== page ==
Google has agreed to pay $11 million to settle a class-action by publishers who accused Google of wrongly withholding ad revenue.
The proposed settlement stems from a 2014 class-action complaint brought by small web site operators, including Free Range Content and Coconut Island Software, who said their accounts were wrongly disabled by Google over alleged policy violations. The publishers -- who said they had not engaged in click fraud or other activity prohibited by Google -- alleged that Google owed them revenue when they were thrown out of AdSense.
Google said in court papers filed last week that it agreed to settle the allegations because continuing with the litigation "would be burdensome and expensive." The company denies wrongdoing.
The deal calls for Google to reimburse some publishers between 30% and 100% of the money they were owed when their accounts were terminated. The settlement agreement comes almost two years after Google lost a key battle in the lawsuit. The company had argued that the case should be dismissed because its contract with publishers said the relationship could be terminated at any time. The publishers countered that those contracts were too unfair to be enforceable.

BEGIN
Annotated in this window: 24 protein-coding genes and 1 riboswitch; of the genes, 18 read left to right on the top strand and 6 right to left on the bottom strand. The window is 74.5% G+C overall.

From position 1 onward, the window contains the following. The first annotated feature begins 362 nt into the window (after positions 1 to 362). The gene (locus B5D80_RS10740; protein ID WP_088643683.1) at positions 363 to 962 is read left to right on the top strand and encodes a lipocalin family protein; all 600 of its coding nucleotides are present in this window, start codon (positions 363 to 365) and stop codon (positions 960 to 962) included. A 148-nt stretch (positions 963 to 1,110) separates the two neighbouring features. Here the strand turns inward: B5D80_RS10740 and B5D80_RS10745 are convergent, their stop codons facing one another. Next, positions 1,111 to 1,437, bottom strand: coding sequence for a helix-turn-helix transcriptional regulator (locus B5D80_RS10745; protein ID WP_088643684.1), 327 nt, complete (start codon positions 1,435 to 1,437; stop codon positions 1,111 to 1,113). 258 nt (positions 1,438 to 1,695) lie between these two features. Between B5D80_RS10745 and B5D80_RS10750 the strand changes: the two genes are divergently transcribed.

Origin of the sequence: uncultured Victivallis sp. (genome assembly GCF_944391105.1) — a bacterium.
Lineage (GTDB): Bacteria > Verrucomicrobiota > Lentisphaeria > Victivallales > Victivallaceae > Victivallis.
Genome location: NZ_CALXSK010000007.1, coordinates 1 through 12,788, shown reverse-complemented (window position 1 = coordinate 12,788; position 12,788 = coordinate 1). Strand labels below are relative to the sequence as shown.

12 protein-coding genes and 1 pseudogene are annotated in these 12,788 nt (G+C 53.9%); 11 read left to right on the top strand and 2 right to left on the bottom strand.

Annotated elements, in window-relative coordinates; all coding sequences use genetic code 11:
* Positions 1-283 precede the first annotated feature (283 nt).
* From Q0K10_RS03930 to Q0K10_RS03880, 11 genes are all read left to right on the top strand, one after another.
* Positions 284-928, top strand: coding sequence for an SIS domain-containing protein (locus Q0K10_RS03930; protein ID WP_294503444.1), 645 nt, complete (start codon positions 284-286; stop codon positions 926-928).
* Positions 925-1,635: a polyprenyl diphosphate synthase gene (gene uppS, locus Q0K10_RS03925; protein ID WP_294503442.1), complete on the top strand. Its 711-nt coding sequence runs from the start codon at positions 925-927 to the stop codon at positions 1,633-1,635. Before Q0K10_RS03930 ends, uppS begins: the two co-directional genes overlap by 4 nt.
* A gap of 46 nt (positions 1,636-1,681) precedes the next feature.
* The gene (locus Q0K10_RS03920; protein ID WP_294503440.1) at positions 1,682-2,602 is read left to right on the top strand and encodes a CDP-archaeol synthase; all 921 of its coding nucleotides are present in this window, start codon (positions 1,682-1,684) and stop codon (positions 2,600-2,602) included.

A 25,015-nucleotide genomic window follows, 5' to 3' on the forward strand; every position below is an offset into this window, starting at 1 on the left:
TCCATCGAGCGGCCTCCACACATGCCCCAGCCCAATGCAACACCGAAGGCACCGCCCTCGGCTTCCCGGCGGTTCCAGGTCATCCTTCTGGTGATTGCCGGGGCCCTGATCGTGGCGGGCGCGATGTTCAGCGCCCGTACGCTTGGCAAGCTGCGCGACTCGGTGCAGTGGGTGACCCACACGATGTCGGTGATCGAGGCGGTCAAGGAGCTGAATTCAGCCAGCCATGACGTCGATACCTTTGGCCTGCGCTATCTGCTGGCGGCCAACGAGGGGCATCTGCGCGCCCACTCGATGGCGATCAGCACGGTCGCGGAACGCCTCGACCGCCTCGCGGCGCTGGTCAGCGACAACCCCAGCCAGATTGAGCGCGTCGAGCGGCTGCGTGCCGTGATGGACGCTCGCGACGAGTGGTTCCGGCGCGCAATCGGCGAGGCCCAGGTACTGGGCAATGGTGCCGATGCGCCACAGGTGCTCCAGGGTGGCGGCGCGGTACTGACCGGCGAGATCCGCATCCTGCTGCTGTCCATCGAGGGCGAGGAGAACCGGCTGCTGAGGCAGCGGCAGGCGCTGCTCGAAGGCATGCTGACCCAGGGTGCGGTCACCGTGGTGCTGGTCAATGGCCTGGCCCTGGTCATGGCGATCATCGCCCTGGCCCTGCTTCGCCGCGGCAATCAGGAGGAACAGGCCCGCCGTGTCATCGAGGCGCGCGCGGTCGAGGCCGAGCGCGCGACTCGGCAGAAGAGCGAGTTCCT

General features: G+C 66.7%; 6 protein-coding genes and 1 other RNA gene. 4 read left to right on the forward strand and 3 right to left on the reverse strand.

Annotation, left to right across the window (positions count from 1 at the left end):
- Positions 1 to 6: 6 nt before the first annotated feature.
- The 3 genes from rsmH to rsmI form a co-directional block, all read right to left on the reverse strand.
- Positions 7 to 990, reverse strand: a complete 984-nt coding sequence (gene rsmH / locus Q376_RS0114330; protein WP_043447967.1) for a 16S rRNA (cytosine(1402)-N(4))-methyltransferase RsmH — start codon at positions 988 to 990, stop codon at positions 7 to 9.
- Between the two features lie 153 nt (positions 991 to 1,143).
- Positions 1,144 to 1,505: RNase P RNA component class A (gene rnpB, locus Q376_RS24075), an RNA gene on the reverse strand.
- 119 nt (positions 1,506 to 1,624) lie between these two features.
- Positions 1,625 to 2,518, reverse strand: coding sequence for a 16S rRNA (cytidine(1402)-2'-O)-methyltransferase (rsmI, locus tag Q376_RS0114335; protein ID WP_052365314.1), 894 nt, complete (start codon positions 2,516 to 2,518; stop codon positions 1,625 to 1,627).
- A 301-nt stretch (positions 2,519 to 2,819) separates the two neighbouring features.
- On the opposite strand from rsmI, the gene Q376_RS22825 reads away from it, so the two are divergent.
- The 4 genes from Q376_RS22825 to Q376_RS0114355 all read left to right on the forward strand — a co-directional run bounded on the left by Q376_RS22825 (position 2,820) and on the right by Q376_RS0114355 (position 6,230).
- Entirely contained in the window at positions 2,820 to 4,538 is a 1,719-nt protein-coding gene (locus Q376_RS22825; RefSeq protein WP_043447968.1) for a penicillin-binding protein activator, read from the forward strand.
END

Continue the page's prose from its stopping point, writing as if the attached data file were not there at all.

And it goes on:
U.S. District Court Judge Beth Labson Freeman sided with the publishers in May of 2016, ruling that they could proceed with their lawsuit. "Taking the allegations are true, the [agreements] are one-sided because they let Google withhold funds for up to two months regardless of the severity of the purported breach and even if the funds are earned through valid activity, notwithstanding Google’s supposed ability to distinguish between valid and invalid ad serves," she wrote.
Freeman will hold a hearing on the deal next month.